Lucy V Hay is akin to the oracle of screenwriting. As a script editor, script reader, screenwriter, novelist, blogger, head script reader for the London Screenwriters’ Festival (SWF), and still more, it’s safe to say she’s no wallflower. Hay is running a two-day Screenwriters’ Craft crash course in November this year, which was spurred on by the Live Script Edit at the London SWF she hosts every year: there is a clear demand for her expertise to be shared.
Hay started off wanting to be a novelist, and back in 2000 there were no novel writing courses; most of the novel writing courses were MA’s. “I didn’t really want to go to university and I applied for so many jobs it was unreal. I had no money, lived literally in the middle of nowhere, right in the middle of a field! Going to university was the only way of being able to get out in the world because I couldn’t get a job, I was on benefits, and being able to access financial products as a student meant it was achievable.” It wasn’t that she didn’t want to be a screenwriter back then (she did) but it sounded "more cool" as she put it, than modern literature.
As part of the course, they needed to complete a work placement. Hay, being a young single mother, wasn’t in a position to get childcare while she went off to work for a week, so her tutor suggested she do script reading. She wrote to a staggering 79 agents and production companies, but none of them were very keen on letting this unknown student loose on their pile of screenplays.
Eventually, she got an email from literary agent Futermanrose in London inviting her into their office where she was greeted with, “oh great you’re here!” and she said, “yeah, it’s me.” She followed him down the corridor, opened this cupboard door and inside were more scripts than you could ever see in your life: piles and piles of scripts.
Hay asked the obvious question, “do you want me to read them?” and he replied, “yes, please!” “No problem. I’ll get them done by the end of the summer for you.” With that he replied, “Darling, you won’t get them done by the end of your life. There’s plenty more where they came from!”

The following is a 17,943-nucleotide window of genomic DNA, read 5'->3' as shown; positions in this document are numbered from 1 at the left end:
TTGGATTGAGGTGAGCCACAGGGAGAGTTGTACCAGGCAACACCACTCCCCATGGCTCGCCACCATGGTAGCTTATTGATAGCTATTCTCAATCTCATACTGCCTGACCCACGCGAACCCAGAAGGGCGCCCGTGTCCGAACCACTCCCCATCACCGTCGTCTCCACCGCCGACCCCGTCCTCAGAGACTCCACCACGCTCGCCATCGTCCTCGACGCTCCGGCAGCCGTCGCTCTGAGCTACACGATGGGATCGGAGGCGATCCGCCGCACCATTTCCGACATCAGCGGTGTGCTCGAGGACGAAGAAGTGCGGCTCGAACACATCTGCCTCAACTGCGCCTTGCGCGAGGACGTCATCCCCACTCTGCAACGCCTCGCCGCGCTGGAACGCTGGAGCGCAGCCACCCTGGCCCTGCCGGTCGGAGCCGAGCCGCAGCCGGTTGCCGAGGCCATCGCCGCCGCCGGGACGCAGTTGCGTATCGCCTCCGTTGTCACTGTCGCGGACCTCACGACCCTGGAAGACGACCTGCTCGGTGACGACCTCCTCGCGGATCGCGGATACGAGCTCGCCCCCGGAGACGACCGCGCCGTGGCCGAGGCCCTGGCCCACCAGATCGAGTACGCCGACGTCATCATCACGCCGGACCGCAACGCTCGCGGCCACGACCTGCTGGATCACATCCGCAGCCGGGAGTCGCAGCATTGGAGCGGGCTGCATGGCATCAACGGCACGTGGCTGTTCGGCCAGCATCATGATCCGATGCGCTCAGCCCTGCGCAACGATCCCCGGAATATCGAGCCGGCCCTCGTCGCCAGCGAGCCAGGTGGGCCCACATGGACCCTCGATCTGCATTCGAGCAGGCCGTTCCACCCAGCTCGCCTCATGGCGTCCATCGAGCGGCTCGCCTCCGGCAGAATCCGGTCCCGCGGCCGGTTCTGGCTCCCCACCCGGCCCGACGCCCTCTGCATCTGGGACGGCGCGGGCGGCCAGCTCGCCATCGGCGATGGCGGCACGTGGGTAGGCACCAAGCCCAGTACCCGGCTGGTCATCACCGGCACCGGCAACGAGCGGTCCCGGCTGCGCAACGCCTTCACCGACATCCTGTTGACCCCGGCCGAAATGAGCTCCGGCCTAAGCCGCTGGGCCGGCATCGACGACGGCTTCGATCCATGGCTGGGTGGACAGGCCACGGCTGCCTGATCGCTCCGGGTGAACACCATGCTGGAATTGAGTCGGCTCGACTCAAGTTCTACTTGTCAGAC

Every Monday, Hay would go up on the train and fill two tote bags full of screenplays to take home to read. She delivered her first reports within two weeks and he liked her enough to put her onto reading his clients' work very quickly.
Hay learnt some interesting lessons then; most notably that these are people's babies. “I am a very blunt person, and all of my reports are done with love but they probably did come across as too blunt, never been bitchy but definitely blunt."
She recalls, “an award-winning playwright called me in tears saying that my script report was awful, and she was never going to write again. That taught me a very valuable lesson; she was reduced to tears by some young girl's reader report that was too blunt. That made me realise that I needed to take better care.” This is something that Hay is always keen to remind her students: you've got be aware these are people's dreams. Sometimes a bad reader's report can stop somebody writing for years. That’s a BIG responsibility.
Progressing from reading for Futermanrose, she recalls that she was taken to BAFTA by an agent because his wife left him and he had nobody to go with. While accompanying the agent, when people asked what she did - not wanting to disclose she was a student - she introduced herself as a script reader, which led to, “oh will you read my script? I’ll pay you.”
This developed from script reading into script editing relatively quickly. “I would help filmmakers, especially shorts, for free in collaborations at first. Before long I was working on features. For a short period I wanted to be a TV screenwriter so I did a lot of schemes, got invited to schemes on Hollyoaks and Emmerdale. I don’t think I had the kind of metal to withstand the soap machine, it was too big for me. I get stressed out too easily, and I want to live in places like Devon. I managed to get enough screenwriting work to get on various schemes and meet producers, before I moved back to novel writing, which was my first love.”
So what makes Hay tick? What are her passions and what gets her ignited? She hates it when people say "I’m a nobody, I haven’t had anything published yet," or "I’m an aspiring writer." She says passionately, “if you’re writing, you’re a writer. It doesn’t matter whether you’re earning money, you’ve just gotta keep going, and maybe it will be recognised, maybe it won’t; part of the joy of writing is the journey. When you do get there, it can be an anti-climax. It is exciting to write books obviously, and exciting to be recognised. If you’re a writer and feel passionate, the possibilities are endless.”Continued in Part Two.